I was so glad not to be asked if I had any prayer requests, because although I’d be happy to offer up some major praises for the way my life has been going, I didn’t want to have to say, “Actually, everything’s great with me—but thanks for asking!” But they didn’t ask, so I didn’t have to tell. Instead, I shared their heartfelt prayers for God to be in each situation and calm the hearts of those involved. What more could I say or do? I was astounded by their burdens… and at the same time by their lightness, which I know comes from the Lord. It’s much greater a joy than any man can produce on his own, that’s for sure.
So, in light of all this, I had to mention how blessed I’m feeling. I still have those nagging worries that it will all fall apart tomorrow—and if something really bad does happen, even if it doesn’t unravel all the good, I will honestly tell you it may just bring me down completely—but I am so glad for even momentary, temporary happiness. As short as the weekend at home was, it fulfilled my need for love and family and friends. As little as my job description will change, it brings me unprecedented pride and joy to say that I have my first real job, to be a permanent part of a great company. As hard as it is to be alone here in Memphis, I am so thankful for those I will maintain ties to in Michigan (and elsewhere), and thankful for my coworkers and acquaintances established locally thus far. I could spend an entire year of days alone and still feel blessed to be where I am, doing what I’m doing. I won’t lie and say I like living in/near Memphis, but I would be lying if I said I wasn’t happy here. Even if all I have is my job and the tiniest roots of a church connection in the making—that’s enough for me!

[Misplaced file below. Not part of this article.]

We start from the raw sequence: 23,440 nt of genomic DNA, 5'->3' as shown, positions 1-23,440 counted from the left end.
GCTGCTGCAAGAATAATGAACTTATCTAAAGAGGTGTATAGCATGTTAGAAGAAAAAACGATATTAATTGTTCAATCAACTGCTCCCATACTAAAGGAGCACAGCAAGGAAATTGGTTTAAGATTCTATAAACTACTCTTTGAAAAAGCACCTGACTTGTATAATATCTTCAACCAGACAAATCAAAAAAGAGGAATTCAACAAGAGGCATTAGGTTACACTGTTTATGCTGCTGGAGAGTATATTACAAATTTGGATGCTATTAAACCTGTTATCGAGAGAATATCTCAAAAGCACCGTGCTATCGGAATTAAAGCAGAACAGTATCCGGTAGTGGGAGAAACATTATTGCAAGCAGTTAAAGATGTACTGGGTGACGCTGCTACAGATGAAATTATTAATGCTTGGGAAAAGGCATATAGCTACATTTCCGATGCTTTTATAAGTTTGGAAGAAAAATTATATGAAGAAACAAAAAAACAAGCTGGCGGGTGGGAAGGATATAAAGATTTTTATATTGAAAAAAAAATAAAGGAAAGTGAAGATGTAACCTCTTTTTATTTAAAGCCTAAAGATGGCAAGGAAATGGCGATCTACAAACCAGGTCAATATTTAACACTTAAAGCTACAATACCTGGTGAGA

One thing that has been bringing me down a bit lately… I’m wondering: Am I really as smart as people think I am? Because I haven’t been feeling smart recently. Maybe it’s just that I’m surrounded by some radiantly brilliant people, but I have this perpetual sort of haze on the brain. My (desperate) theory is that I’m not getting enough sleep, that if I went to bed a couple hours earlier, my thinking would be clearer, my heart rate lower, my emotions more in check. Possible? Likely? I’m just not sure. I hate to think that my brain is stunted somehow, that I have all these ideas and ponderings (or at least that I used to…) and can’t actually do anything about them. My sleep theory comes about because it’s usually right around 3 o’clock in the afternoon that I suddenly become capable of thinking and doing stuff. Which is pretty lame considering I’ve been at work for 6 hours by then… Anyway, something to try to work on in the coming weeks, I guess. And on that note: Good night!